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Narrative of the Life of Frederick Douglass, an American Slave

by Frederick Douglass
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Compare and contrast Douglass’s and Du Bois’s remarks about the slave songs by engaging with the complexity and ambiguity of how Douglass describes them in his Narrative.

Both Douglass and Du Bois agree the slave songs expressed grief at slavery and the hope of deliverance. Douglass is able to add the complexity and immediacy of his personal reaction to them as a slave witnessing them in real time as they were sung by slaves. Du Bois examines them in a more detached way, as a scholar born after the end of slavery, for whom the songs are artifacts of another era.

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Both Douglass and Du Bois speak of the slave songs, which Du Bois calls "Negro folksongs" as songs of lament and hope. Douglass, however, adds the complexity to his analysis of emphasizing the emotional content of the songs, and his own eyewitness experience of them as a slave.

Douglass states that

I have sometimes thought that the mere hearing of those songs would do more to impress some minds with the horrible character of slavery, than the reading of whole volumes of philosophy on the subject could do.

He describes them as "revealing at once the highest joy and the deepest sadness," but focuses on the sadness:

They breathed the prayer and complaint of souls boiling over with the bitterest anguish. Every tone was a testimony against slavery, and a prayer to God for deliverance from chains.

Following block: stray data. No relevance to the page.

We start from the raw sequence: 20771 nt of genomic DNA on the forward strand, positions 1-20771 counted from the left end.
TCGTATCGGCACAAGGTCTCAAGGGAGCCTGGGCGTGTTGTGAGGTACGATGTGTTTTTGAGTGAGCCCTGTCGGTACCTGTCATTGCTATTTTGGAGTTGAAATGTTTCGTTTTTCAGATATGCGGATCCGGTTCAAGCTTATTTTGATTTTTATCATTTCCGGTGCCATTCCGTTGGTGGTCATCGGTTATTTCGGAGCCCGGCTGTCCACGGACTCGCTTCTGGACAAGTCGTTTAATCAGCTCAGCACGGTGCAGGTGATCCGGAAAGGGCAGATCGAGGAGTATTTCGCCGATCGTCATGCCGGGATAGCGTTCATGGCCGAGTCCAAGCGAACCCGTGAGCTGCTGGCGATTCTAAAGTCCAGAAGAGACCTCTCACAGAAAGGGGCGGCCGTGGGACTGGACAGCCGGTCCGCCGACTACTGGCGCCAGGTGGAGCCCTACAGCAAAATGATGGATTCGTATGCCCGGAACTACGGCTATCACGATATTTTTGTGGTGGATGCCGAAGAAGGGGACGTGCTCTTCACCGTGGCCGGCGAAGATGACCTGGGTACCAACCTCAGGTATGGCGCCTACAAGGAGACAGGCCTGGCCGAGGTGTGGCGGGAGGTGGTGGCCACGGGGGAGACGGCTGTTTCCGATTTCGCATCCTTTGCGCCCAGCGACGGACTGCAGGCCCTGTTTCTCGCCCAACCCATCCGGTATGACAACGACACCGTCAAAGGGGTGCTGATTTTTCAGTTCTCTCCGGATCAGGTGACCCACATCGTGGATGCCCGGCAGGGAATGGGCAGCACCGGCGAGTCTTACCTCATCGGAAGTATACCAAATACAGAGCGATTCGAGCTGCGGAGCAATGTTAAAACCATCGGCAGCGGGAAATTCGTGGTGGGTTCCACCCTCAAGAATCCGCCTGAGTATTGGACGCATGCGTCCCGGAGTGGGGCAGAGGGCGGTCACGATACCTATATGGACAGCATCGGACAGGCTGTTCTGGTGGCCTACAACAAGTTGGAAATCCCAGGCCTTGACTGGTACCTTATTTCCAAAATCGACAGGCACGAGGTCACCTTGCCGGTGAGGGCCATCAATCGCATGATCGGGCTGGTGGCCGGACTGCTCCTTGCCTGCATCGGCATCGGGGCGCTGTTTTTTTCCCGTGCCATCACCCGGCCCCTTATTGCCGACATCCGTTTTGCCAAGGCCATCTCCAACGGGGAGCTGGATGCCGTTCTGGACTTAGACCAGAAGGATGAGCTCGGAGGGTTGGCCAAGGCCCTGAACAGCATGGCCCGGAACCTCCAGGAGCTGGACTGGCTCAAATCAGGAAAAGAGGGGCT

He wonders how white people could think the songs showed the slaves were happy, saying they were a way to relieve the "sorrows of the heart" just as tears do.

Du Bois also describes the songs, which he knows of as someone who has always been free, as expressing the unhappiness of slavery:

They are the music of an unhappy people, of the children of disappointment; they tell of death and suffering and unvoiced longing toward a truer world, of misty wanderings and hidden ways.

Dubois speaks of the omissions of the songs: themes such as wooing and wedding do not appear because that was not part of the slaves' experience. He emphasizes a bit more fully than Douglass that these are songs of hope as well as despair:

Through all the sorrow of the Sorrow Songs there breathes a hope—a faith in the ultimate justice of things. The minor cadences of despair change often to triumph and calm confidence … the meaning is always clear: that sometime, somewhere, men will judge men by their souls and not by their skins.

Douglass and Du Bois agree as to the meaning of the songs. The songs have nothing to do with happiness, but everything to do with grief and hope. The two men differ in tone: Douglass can convey the immediacy of how he experienced these songs as a slave and the way they expressed his own grief. He can speak first-handedly of their value in allowing slaves to express an overflow of sadness.

Du Bois is more detached and scholarly in his analysis of these songs, viewing them from afar. He understands how they have been twisted since slave days by mockery in minstrel shows and sees them as relics of a lost time but also as artifacts that are a gift to the world as art. None of this detachment is available to Douglass.

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